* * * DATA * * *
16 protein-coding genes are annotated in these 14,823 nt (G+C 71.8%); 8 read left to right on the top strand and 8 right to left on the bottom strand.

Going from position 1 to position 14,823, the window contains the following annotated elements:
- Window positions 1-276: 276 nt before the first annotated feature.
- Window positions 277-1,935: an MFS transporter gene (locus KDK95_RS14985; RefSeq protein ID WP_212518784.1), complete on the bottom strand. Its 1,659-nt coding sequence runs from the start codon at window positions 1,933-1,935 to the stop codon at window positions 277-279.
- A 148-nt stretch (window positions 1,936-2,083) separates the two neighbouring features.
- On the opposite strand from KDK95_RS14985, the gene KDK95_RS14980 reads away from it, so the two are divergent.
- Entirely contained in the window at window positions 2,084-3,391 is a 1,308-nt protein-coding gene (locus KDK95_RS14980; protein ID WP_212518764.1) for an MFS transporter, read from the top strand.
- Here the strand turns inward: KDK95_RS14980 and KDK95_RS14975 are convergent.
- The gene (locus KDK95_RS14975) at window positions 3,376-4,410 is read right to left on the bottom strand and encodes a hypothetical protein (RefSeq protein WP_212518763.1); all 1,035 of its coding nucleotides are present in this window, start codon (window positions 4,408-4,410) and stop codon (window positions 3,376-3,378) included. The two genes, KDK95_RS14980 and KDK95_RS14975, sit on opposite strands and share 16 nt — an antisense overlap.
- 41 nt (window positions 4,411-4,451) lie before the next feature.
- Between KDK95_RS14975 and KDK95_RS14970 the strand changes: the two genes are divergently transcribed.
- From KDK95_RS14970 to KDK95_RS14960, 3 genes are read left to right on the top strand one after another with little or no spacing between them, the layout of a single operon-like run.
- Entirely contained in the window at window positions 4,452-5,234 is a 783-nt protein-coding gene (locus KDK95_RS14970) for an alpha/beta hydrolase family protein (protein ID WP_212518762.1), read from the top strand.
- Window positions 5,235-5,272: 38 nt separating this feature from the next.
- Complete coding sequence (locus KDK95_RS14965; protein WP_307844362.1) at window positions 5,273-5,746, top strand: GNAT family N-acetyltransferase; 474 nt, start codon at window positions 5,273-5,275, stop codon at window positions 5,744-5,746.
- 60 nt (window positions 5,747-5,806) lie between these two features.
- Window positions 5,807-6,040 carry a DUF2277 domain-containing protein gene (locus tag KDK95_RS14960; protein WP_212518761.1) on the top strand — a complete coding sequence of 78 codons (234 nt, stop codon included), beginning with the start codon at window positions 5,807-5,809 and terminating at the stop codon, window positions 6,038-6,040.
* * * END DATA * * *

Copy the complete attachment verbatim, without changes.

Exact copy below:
16 protein-coding genes are annotated in these 14,823 nt (G+C 71.8%); 8 read left to right on the top strand and 8 right to left on the bottom strand.

Going from position 1 to position 14,823, the window contains the following annotated elements:
- Window positions 1-276: 276 nt before the first annotated feature.
- Window positions 277-1,935: an MFS transporter gene (locus KDK95_RS14985; RefSeq protein ID WP_212518784.1), complete on the bottom strand. Its 1,659-nt coding sequence runs from the start codon at window positions 1,933-1,935 to the stop codon at window positions 277-279.
- A 148-nt stretch (window positions 1,936-2,083) separates the two neighbouring features.
- On the opposite strand from KDK95_RS14985, the gene KDK95_RS14980 reads away from it, so the two are divergent.
- Entirely contained in the window at window positions 2,084-3,391 is a 1,308-nt protein-coding gene (locus KDK95_RS14980; protein ID WP_212518764.1) for an MFS transporter, read from the top strand.
- Here the strand turns inward: KDK95_RS14980 and KDK95_RS14975 are convergent.
- The gene (locus KDK95_RS14975) at window positions 3,376-4,410 is read right to left on the bottom strand and encodes a hypothetical protein (RefSeq protein WP_212518763.1); all 1,035 of its coding nucleotides are present in this window, start codon (window positions 4,408-4,410) and stop codon (window positions 3,376-3,378) included. The two genes, KDK95_RS14980 and KDK95_RS14975, sit on opposite strands and share 16 nt — an antisense overlap.
- 41 nt (window positions 4,411-4,451) lie before the next feature.
- Between KDK95_RS14975 and KDK95_RS14970 the strand changes: the two genes are divergently transcribed.
- From KDK95_RS14970 to KDK95_RS14960, 3 genes are read left to right on the top strand one after another with little or no spacing between them, the layout of a single operon-like run.
- Entirely contained in the window at window positions 4,452-5,234 is a 783-nt protein-coding gene (locus KDK95_RS14970) for an alpha/beta hydrolase family protein (protein ID WP_212518762.1), read from the top strand.
- Window positions 5,235-5,272: 38 nt separating this feature from the next.
- Complete coding sequence (locus KDK95_RS14965; protein WP_307844362.1) at window positions 5,273-5,746, top strand: GNAT family N-acetyltransferase; 474 nt, start codon at window positions 5,273-5,275, stop codon at window positions 5,744-5,746.
- 60 nt (window positions 5,747-5,806) lie between these two features.
- Window positions 5,807-6,040 carry a DUF2277 domain-containing protein gene (locus tag KDK95_RS14960; protein WP_212518761.1) on the top strand — a complete coding sequence of 78 codons (234 nt, stop codon included), beginning with the start codon at window positions 5,807-5,809 and terminating at the stop codon, window positions 6,038-6,040.